Summer search for blue green algae

Gemma Kerrisk, ensuring lakes are safe for swimming. Photo: Supplied.

Gemma Kerrisk is an algal monitoring technician with the BOP Regional Council, a job description that means she spends the summer months ensuring regional lakes are safe for swimming.

Gemma spends four days a week over the summer before a microscope, checking water samples for algae levels.

Water samples from lakes Okaro, Rotoehu, Rotorua, Rotoiti and Tarawera are tested weekly. Testing is carried out on both the water and the algae, says Gemma. Using a microscope she counts the cells of cyanobacterial (blue-green algae) colonies and then calculates the overall volume.

If there are too many of the potentially toxic cells, an alert is sent to all the relevant authorities and Toi Te Ora Public Health issues a warning to the public.

The results are usually published within 24 hours on BOPRC’s and the Rotorua Te Arawa Lakes Programme’s website and graded according to Ministry for the Environment’s New Zealand Guidelines for Cyanobacteria in Recreational Fresh Waters. Green is safe, with red considered a potential health risk, and the level at which a public health warning is usually issued.

“An amber or orange grading is a warning that elevated levels have been detected, and extra monitoring is being done to check if a health warning is needed,” says Gemma.

In some cases, the testing can give early indication of a potential bloom when results are compared to past results.

“Combine this with forecast weather conditions and you can get an idea of what sites may bloom in the coming weeks.”

Gemma holds a Bachelor of Science with a major in genetics, followed by a postgraduate Diploma in Science with a major in environmental management, has been trained by senior scientists to identify algae as part of the role.

While four days a week are spent behind the microscope using the skills learnt at university to analyse the samples, she manages to get out in the environment once a week to sample the lakes.

Between November and May, she collects samples from 13 sites in the Rotorua area each week. The frequency can change depending on the health status of the lakes – and sites with blooms may be tested in more places and more frequently.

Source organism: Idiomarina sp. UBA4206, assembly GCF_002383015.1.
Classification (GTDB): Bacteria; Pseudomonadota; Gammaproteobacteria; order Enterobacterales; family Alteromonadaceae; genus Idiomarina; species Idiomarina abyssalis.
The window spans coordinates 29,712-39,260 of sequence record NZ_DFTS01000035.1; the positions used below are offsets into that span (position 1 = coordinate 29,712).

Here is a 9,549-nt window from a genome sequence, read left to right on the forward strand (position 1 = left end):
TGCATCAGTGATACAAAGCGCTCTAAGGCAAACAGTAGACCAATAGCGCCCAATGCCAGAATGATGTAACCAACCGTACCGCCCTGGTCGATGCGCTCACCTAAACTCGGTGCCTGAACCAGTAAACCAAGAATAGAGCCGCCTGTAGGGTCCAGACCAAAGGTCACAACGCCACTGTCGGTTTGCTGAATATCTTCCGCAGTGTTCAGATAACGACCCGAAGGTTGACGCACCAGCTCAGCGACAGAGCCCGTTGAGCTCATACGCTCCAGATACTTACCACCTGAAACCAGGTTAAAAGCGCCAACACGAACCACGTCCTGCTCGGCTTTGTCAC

Gemma says she loves using her molecular and microbiology skills to ensure the environment is a safe place that communities can enjoy.

“I am very passionate about the environment and being able to enjoy what nature has to offer,” says Gemma.

To check out the health of the region’s waterways, go to go to, or visit.

Freshwater toxic algae, known scientifically as cyanobacteria, are an ancient group of photosynthetic bacteria that are common in rivers and lakes in New Zealand. They occur in waterways with good water quality and most of the time don’t cause any problems. During summer, with higher temperatures and lower water levels, cyanobacteria can form extensive blooms which can be toxic, particularly to dogs if they eat the algae mats.

The only way of working out if cyanobacteria blooms are toxic is laboratory testing.

In rivers, cyanobacteria generally form brown or black mats that grow on rocks in the river bed. Mats that come loose from the riverbed can wash up on the banks or form floating ‘rafts’ in shallow areas. When exposed, the mats may dry out and turn a light brown or white colour and may also produce a strong musty odour. Dogs love the smell and can eat it. Even a small amount, the size of a 50 cent piece, can kill a dog.

Most people have to eat toxic algae for it to be harmful. A small number of people are very sensitive and may experience skin irritation after being exposed. If you experience a reaction after contact or swimming, contact your doctor.

Dogs are most at risk. Keep an eye on your dog when they are near the river or lake. If there is an alert or you think you have spotted toxic algae mats keep your dog on a lead, out of the water and most importantly, ensure it does not eat any algae mats in the water or at the water’s edge.

If you suspect that your dog has eaten toxic algae, treat it as an emergency and contact your vet immediately. In extreme cases, death can occur within 30 minutes after the first signs of illness appear. Signs a dog has been poisoned by toxic algae include lethargy, muscle tremors, fast breathing, twitching, paralysis and convulsions.


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